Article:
During the final session, participants had the opportunity to ask questions. Since the participants' questions are inherently valuable, we have gathered them below along with their respective answers.

How do you implement user needs during your morning newsroom meeting?

It all starts with a shared idea about what the strategy of your organisation is. Which user needs are important? Why do they align with the brand? It is crucial that you know this before incorporating user needs into your daily routine.

Once you know it, you can brainstorm based on user needs. For example, write topics on a board and ask the attending editors what approach would be good, one that fits the news need 'Inspire me', for instance. The question then becomes: How can we create an inspiring story about this topic?

What do you do with colleagues who are unwilling to use this user need approach?

The reason we're here with you is because your bosses have said that this is the approach embraced by the organisation. Essentially, you could refer to that agreement. Your organisation thinks this is important.

However, let it also be an opportunity to discuss matters that are not often talked about in an editorial setting. There is a strong temptation to quickly move on to the next topic when something new is mentioned. Is the audience waiting for that? Or did the audience have a need that the editorial team overlooked? The use of the user needs model is nothing more than language that expresses these kinds of important questions. Dmitry Shishkin: “User needs are about choosing the right angle for your next story. Try to keep it simple for your colleagues."

Talking about successes but also failures helps a lot. Firstly you’ll learn from those insights but also you indirectly show to the organisation that user needs approach matters and it’s here to stay. Newsrooms should talk more about the results - for better and for worse.

For us it’s important to find a regional hook in every story. How does that combine with user needs?

In fact, it doesn't matter whether a story has a regional focus or if it's a national or international topic. User needs go beyond the desire to"tell me something about my surroundings." The user need ‘Connect me’ is indeed a user need that can be very important for regional broadcasters: ‘Connect me to the area I live in.’ However, it takes more than just providing information about the region. Take a look here to see what ‘Connect me’ entails, along with examples.

Take the dashboarding case of DPG, where regional newspapers are monitored by AD (the big national newspaper - the mothership). Once regional articles go big, they are republished on the AD.nl site. This might work for the regional broadcasters of the RPO as well. i.e. if Omroep Gelderland has Veluwe, Achterhoek, Gelderse Vallei and Rijk van Nijmegen as key sections - editors might put super local articles on those ‘homepages’, monitor how they perform and based on success criteria decide if and when to place those articles on the OmroepGelderland.nl home. This kind of careful monitoring will help achieve the kind of results they're after.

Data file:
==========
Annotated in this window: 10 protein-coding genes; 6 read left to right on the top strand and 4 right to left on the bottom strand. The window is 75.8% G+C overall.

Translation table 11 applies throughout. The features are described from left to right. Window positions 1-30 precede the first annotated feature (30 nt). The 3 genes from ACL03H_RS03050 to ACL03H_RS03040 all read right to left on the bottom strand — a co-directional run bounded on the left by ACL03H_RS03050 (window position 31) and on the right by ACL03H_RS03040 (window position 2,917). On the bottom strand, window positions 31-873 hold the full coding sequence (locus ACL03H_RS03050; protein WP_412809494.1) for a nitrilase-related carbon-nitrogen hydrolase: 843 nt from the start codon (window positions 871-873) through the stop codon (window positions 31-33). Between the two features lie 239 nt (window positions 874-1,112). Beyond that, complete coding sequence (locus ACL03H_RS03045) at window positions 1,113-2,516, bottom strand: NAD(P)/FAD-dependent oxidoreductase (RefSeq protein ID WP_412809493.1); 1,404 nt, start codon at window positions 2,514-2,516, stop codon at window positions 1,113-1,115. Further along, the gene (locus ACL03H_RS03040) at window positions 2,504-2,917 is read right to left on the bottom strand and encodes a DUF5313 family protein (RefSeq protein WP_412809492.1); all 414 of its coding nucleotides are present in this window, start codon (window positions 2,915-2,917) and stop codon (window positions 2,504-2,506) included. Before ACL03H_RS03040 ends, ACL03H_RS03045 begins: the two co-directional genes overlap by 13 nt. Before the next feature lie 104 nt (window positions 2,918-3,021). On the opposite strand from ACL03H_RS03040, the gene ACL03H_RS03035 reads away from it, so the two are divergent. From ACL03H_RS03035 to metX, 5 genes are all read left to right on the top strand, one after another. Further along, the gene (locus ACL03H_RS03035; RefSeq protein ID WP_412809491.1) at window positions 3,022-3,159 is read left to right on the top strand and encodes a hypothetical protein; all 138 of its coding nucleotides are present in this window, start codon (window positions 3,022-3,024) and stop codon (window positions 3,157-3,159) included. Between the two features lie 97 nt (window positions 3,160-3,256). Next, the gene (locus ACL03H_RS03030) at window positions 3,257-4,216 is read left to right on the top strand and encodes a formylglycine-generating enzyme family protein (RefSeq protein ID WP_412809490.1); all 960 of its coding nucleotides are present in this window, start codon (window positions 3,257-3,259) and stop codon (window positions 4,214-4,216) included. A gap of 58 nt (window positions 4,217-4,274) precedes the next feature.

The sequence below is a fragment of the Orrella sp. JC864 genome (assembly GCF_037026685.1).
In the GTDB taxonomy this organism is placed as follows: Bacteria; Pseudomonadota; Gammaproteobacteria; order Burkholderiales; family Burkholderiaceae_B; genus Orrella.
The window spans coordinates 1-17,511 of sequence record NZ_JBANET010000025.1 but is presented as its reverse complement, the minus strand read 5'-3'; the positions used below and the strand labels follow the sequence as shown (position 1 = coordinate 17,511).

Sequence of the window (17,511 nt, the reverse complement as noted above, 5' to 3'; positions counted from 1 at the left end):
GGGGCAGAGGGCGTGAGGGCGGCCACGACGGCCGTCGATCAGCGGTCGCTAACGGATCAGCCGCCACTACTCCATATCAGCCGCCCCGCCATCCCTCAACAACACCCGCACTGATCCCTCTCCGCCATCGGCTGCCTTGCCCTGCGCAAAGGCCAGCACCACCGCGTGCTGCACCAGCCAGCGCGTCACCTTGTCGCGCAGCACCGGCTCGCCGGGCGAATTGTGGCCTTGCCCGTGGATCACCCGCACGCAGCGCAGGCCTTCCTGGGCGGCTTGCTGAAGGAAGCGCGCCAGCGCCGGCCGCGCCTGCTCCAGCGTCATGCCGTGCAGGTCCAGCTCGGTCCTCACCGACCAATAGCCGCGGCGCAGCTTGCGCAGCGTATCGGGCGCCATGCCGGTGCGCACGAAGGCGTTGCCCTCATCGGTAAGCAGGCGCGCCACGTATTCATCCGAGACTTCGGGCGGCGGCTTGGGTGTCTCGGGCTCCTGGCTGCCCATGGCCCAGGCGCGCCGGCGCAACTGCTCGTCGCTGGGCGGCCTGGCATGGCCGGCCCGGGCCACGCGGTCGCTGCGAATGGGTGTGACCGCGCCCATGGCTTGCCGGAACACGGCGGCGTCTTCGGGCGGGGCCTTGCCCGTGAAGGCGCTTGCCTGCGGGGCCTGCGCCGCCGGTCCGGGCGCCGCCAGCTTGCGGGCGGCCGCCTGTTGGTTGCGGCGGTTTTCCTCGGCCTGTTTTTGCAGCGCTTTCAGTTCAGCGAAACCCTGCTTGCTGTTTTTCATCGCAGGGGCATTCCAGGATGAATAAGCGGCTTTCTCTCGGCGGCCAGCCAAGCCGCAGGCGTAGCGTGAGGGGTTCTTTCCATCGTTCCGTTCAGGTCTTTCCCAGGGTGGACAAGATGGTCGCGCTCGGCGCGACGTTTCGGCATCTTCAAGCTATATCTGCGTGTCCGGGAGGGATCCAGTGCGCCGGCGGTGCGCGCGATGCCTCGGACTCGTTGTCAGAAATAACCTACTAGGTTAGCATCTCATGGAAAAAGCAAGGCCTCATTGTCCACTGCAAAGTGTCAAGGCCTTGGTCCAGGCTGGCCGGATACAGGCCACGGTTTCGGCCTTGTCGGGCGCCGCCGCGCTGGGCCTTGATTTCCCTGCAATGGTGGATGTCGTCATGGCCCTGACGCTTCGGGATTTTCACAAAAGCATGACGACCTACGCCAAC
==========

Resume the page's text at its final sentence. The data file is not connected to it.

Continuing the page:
How can you implement user needs for radio and TV?

Collaboration between websites, radio, and television works better when user needs are implemented broadly. You can certainly send a TV reporter on an assignment to capture different perspectives on camera (Give me perspective). It is risky to send a reporter out without clear instructions and then say afterwards: "This is not really what we needed."

Omroep Brabant follows an online-first strategy, which means that TV items do not duplicate the content already created by the online editorial team. This approach ensures that visuals become a true enhancement to the content rather than more of the same. It makes it easier to serve all channels effectively.

What are good user needs for sports?

The Atlantic has some very specific sports related user needs, such as ‘Help me discover new ideas’. ‘Make me feel nostalgic’ is another user need which would be good for sports. But it’s hard: different types of sports have different kinds of user needs. Rutger explains his view in a sheet (see below). Remember that publishing regular news about sports - when your brand is not the most dominant, prominent or trustworthy platform - will probably mean that your results will not be great. Turning to an alternative user needs approach and mastering its execution can bring a lot more relevant results for your brand.

This sheet explains that different sports could have different types of user needs.

What is the right user need for a specific topic?

You really need to keep in mind that user needs are not tied to specific topics. We explicitly state that it doesn't mean you should stop covering certain topics, but rather question whether the format you choose aligns with the needs of news consumers. The usual workflow is that a topic comes your way, and then you can think about which news need should be fulfilled. Subsequently, you choose a format that best expresses it. By analysing content based on the combination of topic, user needs, and format, you can reach the most interesting conclusions. Also the moment of the day, the channel, the format, the media you choose will all play a part in reaching your desired audience in the most effective way. Check out the sheets on moments of the day for guidelines to make your own ‘timing table’.

How do you connect user needs to social media?

It is important to realise which target audiences are present on the social media platforms you use - and what the characteristics of each platform are. Take ‘Cooking’ for example: while YouTube extensively showcases the creation process, on Instagram, it is more important to present the end result in a beautiful way - just to give an example.

'Update me' does not inherently fit well with social media because it takes time for an algorithm to pick up and amplify something. 'Help me' and other emotion-driven user needs generally fit better with social media, although NOS Stories has proven that 'Educate me' videos can also build a large reach with their NOS stories: over 1 million followers on Instagram.